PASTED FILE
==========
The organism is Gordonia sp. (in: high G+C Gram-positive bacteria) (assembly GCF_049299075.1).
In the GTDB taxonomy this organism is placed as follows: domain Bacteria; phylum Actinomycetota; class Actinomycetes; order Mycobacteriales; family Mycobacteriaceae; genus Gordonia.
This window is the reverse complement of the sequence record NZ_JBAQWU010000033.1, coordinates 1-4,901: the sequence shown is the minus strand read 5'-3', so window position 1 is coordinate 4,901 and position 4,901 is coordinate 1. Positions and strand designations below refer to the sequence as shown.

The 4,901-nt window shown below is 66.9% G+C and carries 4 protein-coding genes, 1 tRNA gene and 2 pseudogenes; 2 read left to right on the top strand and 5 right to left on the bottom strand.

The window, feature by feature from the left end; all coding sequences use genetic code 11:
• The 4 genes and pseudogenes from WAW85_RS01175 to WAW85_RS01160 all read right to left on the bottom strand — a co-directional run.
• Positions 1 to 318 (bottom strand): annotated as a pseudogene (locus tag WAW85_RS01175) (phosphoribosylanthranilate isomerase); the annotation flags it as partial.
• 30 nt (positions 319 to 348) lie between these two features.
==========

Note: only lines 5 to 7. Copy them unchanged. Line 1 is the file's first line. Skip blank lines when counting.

The window, feature by feature from the left end; all coding sequences use genetic code 11:
• The 4 genes and pseudogenes from WAW85_RS01175 to WAW85_RS01160 all read right to left on the bottom strand — a co-directional run.
• Positions 1 to 318 (bottom strand): annotated as a pseudogene (locus tag WAW85_RS01175) (phosphoribosylanthranilate isomerase); the annotation flags it as partial.